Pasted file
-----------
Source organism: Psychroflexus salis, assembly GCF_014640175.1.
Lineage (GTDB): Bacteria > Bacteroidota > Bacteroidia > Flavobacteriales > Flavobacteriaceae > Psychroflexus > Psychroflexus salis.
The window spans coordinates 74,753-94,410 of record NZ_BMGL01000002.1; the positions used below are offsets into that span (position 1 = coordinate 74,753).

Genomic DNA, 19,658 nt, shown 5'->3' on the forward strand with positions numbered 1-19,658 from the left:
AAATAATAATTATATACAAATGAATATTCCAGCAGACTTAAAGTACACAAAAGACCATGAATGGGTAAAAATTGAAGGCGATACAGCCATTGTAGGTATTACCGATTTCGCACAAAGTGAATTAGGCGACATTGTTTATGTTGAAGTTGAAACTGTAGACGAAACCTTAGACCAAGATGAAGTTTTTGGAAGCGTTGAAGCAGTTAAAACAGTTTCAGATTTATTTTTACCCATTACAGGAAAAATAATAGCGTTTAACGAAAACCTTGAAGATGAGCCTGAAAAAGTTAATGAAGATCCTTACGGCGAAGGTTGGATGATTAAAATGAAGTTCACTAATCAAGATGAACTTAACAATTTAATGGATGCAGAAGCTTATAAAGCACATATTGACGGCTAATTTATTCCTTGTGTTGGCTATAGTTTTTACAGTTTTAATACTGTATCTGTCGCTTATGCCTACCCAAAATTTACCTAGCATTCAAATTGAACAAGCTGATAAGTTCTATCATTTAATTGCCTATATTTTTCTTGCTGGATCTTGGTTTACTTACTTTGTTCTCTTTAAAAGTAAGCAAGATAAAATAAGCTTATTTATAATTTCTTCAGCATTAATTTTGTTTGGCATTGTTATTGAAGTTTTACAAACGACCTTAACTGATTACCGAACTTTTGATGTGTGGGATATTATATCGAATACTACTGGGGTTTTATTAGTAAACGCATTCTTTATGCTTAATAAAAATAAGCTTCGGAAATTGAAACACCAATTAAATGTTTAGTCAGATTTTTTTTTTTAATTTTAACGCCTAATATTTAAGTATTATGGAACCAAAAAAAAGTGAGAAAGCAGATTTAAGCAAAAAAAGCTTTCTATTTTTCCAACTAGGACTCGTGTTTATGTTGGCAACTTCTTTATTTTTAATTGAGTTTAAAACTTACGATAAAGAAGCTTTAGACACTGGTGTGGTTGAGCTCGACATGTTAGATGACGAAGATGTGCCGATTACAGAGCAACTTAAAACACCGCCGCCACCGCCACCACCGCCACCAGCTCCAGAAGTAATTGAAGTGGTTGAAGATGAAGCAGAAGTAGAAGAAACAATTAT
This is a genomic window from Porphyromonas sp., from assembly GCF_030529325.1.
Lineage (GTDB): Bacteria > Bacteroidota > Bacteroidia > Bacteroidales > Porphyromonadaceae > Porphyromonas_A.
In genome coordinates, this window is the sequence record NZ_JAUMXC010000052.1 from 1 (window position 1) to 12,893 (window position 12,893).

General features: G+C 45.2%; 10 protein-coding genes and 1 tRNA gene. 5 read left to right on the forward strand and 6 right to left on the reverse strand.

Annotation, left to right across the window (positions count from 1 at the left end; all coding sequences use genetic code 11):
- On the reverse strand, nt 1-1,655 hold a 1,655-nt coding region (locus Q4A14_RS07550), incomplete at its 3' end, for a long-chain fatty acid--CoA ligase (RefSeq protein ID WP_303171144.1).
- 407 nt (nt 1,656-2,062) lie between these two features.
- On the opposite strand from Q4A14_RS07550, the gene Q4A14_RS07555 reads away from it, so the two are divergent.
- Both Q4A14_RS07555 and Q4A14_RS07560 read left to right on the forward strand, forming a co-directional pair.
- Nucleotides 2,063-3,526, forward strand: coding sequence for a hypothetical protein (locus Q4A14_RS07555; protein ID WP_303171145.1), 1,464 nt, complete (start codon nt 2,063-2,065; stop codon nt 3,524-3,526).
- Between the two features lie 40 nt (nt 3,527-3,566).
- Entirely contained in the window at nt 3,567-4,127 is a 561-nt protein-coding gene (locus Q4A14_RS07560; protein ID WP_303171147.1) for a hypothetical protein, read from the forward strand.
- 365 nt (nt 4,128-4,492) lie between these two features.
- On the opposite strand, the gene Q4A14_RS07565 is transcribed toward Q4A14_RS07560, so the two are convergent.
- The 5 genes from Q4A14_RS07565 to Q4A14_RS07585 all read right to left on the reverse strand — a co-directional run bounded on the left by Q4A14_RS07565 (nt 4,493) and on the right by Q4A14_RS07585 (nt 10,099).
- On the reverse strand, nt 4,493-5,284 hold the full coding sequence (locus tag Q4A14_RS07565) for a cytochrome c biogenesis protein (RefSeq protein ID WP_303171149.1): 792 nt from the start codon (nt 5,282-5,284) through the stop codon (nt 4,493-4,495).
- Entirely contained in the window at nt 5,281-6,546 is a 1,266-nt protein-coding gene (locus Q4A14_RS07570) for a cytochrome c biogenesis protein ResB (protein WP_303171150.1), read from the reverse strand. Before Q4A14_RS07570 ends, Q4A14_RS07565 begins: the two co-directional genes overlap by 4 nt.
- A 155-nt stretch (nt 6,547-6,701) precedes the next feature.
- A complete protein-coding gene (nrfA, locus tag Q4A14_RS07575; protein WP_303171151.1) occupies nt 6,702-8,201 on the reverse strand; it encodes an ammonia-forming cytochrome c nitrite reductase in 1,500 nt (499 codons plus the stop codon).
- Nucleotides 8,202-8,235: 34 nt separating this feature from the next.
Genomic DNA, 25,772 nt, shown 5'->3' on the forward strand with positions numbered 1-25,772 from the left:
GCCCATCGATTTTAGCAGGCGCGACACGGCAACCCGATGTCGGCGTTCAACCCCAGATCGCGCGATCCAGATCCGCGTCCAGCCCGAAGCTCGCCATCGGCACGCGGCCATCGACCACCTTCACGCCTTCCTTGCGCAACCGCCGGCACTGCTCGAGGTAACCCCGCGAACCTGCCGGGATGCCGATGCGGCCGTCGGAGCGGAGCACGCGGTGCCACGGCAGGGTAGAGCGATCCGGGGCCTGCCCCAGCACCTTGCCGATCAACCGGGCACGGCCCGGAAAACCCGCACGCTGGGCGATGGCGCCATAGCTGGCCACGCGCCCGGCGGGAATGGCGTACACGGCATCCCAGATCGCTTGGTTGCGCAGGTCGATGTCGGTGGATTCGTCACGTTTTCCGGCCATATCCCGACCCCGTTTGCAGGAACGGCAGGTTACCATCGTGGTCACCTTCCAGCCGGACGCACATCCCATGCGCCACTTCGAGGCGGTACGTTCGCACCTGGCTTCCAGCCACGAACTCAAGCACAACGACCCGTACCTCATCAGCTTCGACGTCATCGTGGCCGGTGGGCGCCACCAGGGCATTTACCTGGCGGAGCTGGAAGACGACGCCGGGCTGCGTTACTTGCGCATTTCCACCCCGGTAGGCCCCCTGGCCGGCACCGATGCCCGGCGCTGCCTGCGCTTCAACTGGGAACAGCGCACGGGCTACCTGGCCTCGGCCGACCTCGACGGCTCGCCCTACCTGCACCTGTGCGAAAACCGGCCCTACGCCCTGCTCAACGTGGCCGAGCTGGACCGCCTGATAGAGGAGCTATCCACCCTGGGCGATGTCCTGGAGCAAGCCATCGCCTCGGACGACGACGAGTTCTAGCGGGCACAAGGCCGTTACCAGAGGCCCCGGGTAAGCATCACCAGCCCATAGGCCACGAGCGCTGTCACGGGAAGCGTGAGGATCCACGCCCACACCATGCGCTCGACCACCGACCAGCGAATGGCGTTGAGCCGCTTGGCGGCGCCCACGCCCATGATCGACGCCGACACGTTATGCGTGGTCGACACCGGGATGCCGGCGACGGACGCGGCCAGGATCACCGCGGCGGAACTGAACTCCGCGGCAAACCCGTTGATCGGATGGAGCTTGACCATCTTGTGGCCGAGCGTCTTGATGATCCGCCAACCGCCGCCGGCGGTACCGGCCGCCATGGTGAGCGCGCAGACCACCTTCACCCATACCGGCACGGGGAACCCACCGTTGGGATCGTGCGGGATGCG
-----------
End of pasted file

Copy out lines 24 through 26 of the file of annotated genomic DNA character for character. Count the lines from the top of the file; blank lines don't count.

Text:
- A complete protein-coding gene (nrfA, locus tag Q4A14_RS07575; protein WP_303171151.1) occupies nt 6,702-8,201 on the reverse strand; it encodes an ammonia-forming cytochrome c nitrite reductase in 1,500 nt (499 codons plus the stop codon).
- Nucleotides 8,202-8,235: 34 nt separating this feature from the next.
Genomic DNA, 25,772 nt, shown 5'->3' on the forward strand with positions numbered 1-25,772 from the left: